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Welcome to salmon season. 

Elisabeth Sherman
May 22, 2017

The much-hyped Copper River king salmon hit Seattle’s Pike Place Fish Market on Sunday, where fillets fetched an impressive $75 per pound. You get a bit of a break if you buy in bulk: An entire Cooper River king salmon costs nearly $56 per pound.

It's here!

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The coming of the Copper River salmon to Seattle is an annual event, beginning when flights from Alaska Airlines land at Seattle Tacoma International Airport with around 22,000 pounds of fish.

Alaska Airlines then hosts a cooking competition with the first fish to leave the plane (the chefs participating in the cook off this year were John Sundstrom, Stuart Lane, and David Yeo). The event also acts as the inauguration of salmon season in fish markets starting with Pike Place, becuase the Copper River wild Alaskan salmon fishery is the first of the year to open.

The fish market eagerly awaited the arrival of the Copper River salmon; once it landed in Seattle, the fish was escorted down a red carpet to a waiting crowd of it's admirers, including the chefs.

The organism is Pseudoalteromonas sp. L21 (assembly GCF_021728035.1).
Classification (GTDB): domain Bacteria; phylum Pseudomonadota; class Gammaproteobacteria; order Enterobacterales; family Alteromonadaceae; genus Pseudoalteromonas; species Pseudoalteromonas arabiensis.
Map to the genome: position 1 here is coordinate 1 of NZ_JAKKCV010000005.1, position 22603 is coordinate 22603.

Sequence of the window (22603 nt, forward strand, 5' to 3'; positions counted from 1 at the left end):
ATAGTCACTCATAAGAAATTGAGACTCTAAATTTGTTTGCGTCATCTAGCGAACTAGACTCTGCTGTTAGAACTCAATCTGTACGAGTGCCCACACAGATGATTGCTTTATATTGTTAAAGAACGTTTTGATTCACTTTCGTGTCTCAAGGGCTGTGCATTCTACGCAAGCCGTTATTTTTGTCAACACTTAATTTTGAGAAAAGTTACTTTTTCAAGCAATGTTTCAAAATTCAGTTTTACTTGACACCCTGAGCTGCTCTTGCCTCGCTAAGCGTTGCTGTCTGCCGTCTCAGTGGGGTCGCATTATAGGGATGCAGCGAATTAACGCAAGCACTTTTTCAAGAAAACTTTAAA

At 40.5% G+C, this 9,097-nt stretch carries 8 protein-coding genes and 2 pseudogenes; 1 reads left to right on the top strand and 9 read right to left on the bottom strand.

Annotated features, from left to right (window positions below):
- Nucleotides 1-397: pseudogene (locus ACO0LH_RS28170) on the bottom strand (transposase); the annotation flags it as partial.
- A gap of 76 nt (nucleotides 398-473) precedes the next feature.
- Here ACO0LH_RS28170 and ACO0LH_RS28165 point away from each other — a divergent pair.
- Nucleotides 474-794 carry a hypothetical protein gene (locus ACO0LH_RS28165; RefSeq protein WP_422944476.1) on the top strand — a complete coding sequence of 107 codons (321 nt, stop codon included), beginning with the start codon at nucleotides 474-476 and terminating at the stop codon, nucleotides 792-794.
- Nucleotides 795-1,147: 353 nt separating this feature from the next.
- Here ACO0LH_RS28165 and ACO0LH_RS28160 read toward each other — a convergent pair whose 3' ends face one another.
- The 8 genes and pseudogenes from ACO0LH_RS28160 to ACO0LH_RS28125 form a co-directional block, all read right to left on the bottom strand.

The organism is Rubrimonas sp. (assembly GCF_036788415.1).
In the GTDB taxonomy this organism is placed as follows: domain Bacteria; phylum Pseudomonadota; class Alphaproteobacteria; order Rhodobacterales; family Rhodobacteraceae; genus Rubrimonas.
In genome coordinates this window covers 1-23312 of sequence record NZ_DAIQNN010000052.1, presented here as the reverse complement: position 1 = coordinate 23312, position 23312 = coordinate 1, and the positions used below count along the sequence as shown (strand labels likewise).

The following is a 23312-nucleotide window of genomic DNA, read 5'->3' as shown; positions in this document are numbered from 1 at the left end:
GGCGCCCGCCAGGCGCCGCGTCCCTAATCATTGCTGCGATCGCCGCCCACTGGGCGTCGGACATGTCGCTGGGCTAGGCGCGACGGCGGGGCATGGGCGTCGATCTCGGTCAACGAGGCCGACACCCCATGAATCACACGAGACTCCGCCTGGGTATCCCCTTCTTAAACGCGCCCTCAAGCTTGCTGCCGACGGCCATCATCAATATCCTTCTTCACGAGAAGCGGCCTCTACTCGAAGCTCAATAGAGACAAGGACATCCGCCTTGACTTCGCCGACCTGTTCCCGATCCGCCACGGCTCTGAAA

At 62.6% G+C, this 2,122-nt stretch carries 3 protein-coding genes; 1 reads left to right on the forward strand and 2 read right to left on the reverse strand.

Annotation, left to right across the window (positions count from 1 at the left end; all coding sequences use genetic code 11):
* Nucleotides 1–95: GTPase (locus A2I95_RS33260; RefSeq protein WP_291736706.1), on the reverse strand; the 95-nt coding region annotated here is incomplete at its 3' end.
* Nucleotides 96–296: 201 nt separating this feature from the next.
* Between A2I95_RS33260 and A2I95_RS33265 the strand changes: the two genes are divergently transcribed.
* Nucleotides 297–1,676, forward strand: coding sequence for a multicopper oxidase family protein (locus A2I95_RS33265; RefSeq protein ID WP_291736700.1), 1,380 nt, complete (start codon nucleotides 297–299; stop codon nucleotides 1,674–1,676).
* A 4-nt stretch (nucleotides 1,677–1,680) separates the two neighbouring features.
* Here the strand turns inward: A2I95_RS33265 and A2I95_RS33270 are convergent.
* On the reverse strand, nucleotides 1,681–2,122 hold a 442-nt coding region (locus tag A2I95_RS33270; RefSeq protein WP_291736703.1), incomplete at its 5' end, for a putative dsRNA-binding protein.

First #copperriver #salmon have just rolled off the red carpet in #seattle #sustainable #seafood

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Copper River is supposedly the most delicious variety of salmon: Their natural habitat is a 300-mile long ice cold, glacier-fed river filled with violent rapids. The salmon that spawn there must gain weight to complete their journey, meaning when they when finally make it to the fish market, their meat is fattier, and nearly neon orange in color. 

The coveted fish will only be on sale at the market for the next week or so, as well as at some iconic Seattle restaurants like David Yeo's Wild Ginger. The fish is truly an indulgence: A dish made with the Copper River salmon can range anywhere from $30 to $60.

Sadly, scientists are predicting that many species of this beloved fish native to California may be inching closer to extinction, their populations dwindling by 50 percent in the next 50 years. Thankfully, Pike Place Fish Market is committed to selling nothing but sustainable seafood